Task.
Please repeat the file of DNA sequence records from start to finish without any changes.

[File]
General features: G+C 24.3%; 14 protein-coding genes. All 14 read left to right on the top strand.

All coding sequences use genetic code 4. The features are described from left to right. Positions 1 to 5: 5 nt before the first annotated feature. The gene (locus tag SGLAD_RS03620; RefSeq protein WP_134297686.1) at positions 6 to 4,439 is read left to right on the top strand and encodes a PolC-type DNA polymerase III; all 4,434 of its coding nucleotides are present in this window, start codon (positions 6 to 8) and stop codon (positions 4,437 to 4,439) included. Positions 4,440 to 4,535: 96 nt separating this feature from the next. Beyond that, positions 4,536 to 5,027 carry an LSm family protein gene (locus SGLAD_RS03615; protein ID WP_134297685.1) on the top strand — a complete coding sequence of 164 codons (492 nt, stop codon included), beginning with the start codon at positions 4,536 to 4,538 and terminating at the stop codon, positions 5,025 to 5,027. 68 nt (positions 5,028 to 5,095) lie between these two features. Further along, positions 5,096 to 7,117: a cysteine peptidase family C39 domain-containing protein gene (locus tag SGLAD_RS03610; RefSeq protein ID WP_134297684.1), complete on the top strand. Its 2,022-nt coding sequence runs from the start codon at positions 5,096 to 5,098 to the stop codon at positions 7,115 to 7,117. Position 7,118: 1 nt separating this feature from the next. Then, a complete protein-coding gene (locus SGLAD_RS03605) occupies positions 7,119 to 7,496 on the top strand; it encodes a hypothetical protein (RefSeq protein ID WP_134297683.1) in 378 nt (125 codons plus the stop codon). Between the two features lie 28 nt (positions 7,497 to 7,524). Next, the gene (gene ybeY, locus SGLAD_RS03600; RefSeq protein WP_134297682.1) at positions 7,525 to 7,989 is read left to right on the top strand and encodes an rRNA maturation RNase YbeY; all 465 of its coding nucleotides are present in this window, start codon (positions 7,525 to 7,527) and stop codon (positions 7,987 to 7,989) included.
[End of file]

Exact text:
General features: G+C 24.3%; 14 protein-coding genes. All 14 read left to right on the top strand.

All coding sequences use genetic code 4. The features are described from left to right. Positions 1 to 5: 5 nt before the first annotated feature. The gene (locus tag SGLAD_RS03620; RefSeq protein WP_134297686.1) at positions 6 to 4,439 is read left to right on the top strand and encodes a PolC-type DNA polymerase III; all 4,434 of its coding nucleotides are present in this window, start codon (positions 6 to 8) and stop codon (positions 4,437 to 4,439) included. Positions 4,440 to 4,535: 96 nt separating this feature from the next. Beyond that, positions 4,536 to 5,027 carry an LSm family protein gene (locus SGLAD_RS03615; protein ID WP_134297685.1) on the top strand — a complete coding sequence of 164 codons (492 nt, stop codon included), beginning with the start codon at positions 4,536 to 4,538 and terminating at the stop codon, positions 5,025 to 5,027. 68 nt (positions 5,028 to 5,095) lie between these two features. Further along, positions 5,096 to 7,117: a cysteine peptidase family C39 domain-containing protein gene (locus tag SGLAD_RS03610; RefSeq protein ID WP_134297684.1), complete on the top strand. Its 2,022-nt coding sequence runs from the start codon at positions 5,096 to 5,098 to the stop codon at positions 7,115 to 7,117. Position 7,118: 1 nt separating this feature from the next. Then, a complete protein-coding gene (locus SGLAD_RS03605) occupies positions 7,119 to 7,496 on the top strand; it encodes a hypothetical protein (RefSeq protein ID WP_134297683.1) in 378 nt (125 codons plus the stop codon). Between the two features lie 28 nt (positions 7,497 to 7,524). Next, the gene (gene ybeY, locus SGLAD_RS03600; RefSeq protein WP_134297682.1) at positions 7,525 to 7,989 is read left to right on the top strand and encodes an rRNA maturation RNase YbeY; all 465 of its coding nucleotides are present in this window, start codon (positions 7,525 to 7,527) and stop codon (positions 7,987 to 7,989) included.